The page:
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Economy

Emerging Asia's inflation softens as oil and currencies steady

Upward pressure eases in Philippines while prices fall in Malaysia

An attendant fills a vehicle with gas in the Philippines. Lower crude-oil prices has softened inflation across developing Asia.   © Reuters

SINGAPORE -- Inflation is tapering off across Asia's emerging economies as crude oil prices stabilize and the currencies of developing nations regain their footing, giving room for the region's central banks to step back from last year's spate of monetary tightening.

Growth in consumer prices in India and the Philippines slowed for four straight months through February on a month-to-month basis, while Malaysia saw consumer prices fall 0.7% year on year in January, the first such decline in about nine years.

Though the slowdown in inflation removes a primary motivation for raising key interest rates, it is unclear whether the current stability will last, as goods prices remain highly prone to outside factors such as fuel prices and the actions of the U.S. Federal Reserve.

The Philippines earlier this month reported a headline inflation rate of 3.8% on the year in February, below the previous month's 4.4%. A government effort to fight inflation by expanding food imports bore fruit, with prices of food and non-alcoholic beverages rising just 4.7%, down from nearly 10% in September. Transportation prices grew just 1.2% as fuel became less costly.

The Philippine peso has also strengthened to around 52 against the dollar after relaxing to the 54-peso range at one point last year, a rebound that helped stabilize prices of imported goods.

Similar patterns played out across Asia, with Malaysia's January fall in prices owing heavily to a 7.8% decline in gasoline and other transportation-related prices. A slowdown in the rupiah's softening helped hold consumer price growth in Indonesia down to 2.57%, one of the lowest readings in a decade.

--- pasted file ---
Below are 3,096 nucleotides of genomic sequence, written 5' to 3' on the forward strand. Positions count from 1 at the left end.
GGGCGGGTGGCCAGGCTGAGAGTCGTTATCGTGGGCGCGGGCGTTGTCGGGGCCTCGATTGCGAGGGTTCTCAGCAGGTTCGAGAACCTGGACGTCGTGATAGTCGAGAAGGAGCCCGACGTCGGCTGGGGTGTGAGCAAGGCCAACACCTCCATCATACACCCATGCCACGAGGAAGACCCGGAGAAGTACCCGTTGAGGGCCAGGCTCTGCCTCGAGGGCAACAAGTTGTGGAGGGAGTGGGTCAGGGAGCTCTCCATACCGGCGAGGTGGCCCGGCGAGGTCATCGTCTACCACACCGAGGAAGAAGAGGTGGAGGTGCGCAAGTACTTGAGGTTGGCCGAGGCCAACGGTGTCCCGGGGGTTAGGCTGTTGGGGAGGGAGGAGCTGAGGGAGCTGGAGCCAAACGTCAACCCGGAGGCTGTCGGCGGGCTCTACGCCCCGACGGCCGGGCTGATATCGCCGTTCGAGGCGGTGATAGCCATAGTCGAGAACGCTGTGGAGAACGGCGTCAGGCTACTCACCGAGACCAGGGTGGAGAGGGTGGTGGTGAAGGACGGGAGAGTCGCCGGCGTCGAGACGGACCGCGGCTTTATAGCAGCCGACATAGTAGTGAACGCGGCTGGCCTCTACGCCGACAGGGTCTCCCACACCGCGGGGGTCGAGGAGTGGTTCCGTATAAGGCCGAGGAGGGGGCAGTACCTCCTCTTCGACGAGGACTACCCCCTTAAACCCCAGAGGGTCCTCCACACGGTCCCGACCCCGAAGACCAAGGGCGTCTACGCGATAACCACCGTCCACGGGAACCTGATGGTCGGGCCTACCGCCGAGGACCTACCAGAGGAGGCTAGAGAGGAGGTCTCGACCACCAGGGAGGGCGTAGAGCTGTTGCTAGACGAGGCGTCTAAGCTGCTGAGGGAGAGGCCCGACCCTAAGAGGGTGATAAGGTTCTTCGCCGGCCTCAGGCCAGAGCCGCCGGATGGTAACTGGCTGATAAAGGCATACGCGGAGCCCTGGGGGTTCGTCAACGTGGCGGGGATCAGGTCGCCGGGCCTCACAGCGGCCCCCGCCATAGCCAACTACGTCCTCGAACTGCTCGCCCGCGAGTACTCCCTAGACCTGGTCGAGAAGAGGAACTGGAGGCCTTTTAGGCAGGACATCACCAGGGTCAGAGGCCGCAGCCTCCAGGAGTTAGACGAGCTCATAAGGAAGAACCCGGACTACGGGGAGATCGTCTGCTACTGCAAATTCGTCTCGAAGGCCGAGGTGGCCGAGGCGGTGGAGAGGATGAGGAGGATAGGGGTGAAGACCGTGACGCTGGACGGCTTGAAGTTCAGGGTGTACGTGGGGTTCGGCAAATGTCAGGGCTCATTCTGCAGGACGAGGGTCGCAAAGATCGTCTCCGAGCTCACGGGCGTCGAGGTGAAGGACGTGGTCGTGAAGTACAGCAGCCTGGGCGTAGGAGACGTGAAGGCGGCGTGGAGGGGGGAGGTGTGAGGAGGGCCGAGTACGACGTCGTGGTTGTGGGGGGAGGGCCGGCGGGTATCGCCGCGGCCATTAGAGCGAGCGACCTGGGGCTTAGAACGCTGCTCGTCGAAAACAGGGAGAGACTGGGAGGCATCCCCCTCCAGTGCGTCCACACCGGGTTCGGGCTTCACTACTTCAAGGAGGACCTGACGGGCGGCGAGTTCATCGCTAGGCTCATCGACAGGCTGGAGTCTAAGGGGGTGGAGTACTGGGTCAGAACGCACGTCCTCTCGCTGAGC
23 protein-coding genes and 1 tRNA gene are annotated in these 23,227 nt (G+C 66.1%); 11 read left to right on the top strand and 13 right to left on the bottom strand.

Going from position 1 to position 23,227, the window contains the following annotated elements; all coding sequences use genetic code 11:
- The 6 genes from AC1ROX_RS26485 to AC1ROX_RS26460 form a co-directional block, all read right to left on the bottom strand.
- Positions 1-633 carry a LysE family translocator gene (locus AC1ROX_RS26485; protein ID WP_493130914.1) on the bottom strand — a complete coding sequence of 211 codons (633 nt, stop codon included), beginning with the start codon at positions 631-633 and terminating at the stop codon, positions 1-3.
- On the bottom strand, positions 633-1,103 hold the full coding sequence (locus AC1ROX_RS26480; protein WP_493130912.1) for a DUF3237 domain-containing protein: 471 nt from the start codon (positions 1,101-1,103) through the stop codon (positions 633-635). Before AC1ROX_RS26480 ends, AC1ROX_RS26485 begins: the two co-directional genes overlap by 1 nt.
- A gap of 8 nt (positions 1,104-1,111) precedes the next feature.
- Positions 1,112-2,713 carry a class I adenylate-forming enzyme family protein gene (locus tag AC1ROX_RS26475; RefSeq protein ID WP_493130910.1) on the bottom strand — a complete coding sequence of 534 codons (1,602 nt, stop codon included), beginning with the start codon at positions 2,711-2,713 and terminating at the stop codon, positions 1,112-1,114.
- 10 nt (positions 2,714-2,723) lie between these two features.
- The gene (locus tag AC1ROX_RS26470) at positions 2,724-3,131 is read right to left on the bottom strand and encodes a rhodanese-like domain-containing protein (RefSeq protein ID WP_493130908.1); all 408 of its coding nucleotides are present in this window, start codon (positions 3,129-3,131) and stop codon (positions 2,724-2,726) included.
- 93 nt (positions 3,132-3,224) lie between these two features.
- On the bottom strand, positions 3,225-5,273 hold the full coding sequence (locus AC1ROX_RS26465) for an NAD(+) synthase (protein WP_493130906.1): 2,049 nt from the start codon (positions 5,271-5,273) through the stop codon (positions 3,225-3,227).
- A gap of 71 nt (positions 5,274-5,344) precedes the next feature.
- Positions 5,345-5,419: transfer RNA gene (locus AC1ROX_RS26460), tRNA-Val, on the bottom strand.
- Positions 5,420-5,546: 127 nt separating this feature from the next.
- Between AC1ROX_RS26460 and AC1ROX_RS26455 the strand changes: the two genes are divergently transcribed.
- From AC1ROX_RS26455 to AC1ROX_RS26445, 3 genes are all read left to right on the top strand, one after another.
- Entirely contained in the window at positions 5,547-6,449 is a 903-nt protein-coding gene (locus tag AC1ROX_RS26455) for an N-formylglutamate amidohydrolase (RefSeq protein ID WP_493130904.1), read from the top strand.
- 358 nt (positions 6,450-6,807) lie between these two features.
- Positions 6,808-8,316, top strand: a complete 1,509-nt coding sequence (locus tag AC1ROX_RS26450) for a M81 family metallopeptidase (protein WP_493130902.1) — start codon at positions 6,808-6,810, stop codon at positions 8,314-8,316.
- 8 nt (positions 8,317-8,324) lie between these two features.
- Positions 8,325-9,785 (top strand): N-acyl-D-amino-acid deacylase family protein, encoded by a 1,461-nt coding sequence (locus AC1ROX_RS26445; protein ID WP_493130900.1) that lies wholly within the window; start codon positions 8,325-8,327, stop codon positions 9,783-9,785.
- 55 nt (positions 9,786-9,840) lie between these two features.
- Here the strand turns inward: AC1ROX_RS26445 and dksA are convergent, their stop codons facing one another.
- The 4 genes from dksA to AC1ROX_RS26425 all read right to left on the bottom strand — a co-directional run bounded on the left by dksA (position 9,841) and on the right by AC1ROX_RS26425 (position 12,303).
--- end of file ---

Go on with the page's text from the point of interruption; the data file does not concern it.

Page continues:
Inflation has also visibly slowed in India. With some exceptions -- like Turkey, where inflation approaches 20% -- inflation this year in emerging markets is set to hit some of the lowest levels in decades, according to Neil Shearing, chief economist at U.K.-based research firm Capital Economics.

Many emerging-market central banks hiked key rates last year in an effort to follow moves by the Fed, as well as to pump the brakes on inflation and support their currencies. The Philippines' Bangko Sentral ng Pilipinas, for example, hiked rates five times over the year as prices gathered steam through the fall.

But Manila has since backed off, and February's slowed inflation rate settled into the government's target range of 2% to 4%. Indonesia, which hiked rates six times last year, has held off so far in 2019. The Reserve Bank of India went so far as to cut key rates last month as inflation fears faded.

Still, with inflation so dependent on external factors, some are concerned that a rise in uncertainty in the global economy could reignite selling of emerging Asian currencies, spurring prices to rise once more.

A major benefit of having stable prices of everyday goods and services is that it eases the lot of consumers. Falling prices can increase consumers' buying power and heighten economic growth, Malaysian Finance Minister Lim Guan Eng has pointed out.

Meanwhile, inflation looks to be slowing in developed nations like the U.S. and parts of Europe as well, held back by low demand stemming from waning economic growth.

With factors like the U.S.-China trade war casting a pall of uncertainty over the global economy, widespread economic deceleration may keep inflation low for some time. Some see more emerging-market central banks cutting key rates in order to provide economic stimulation.

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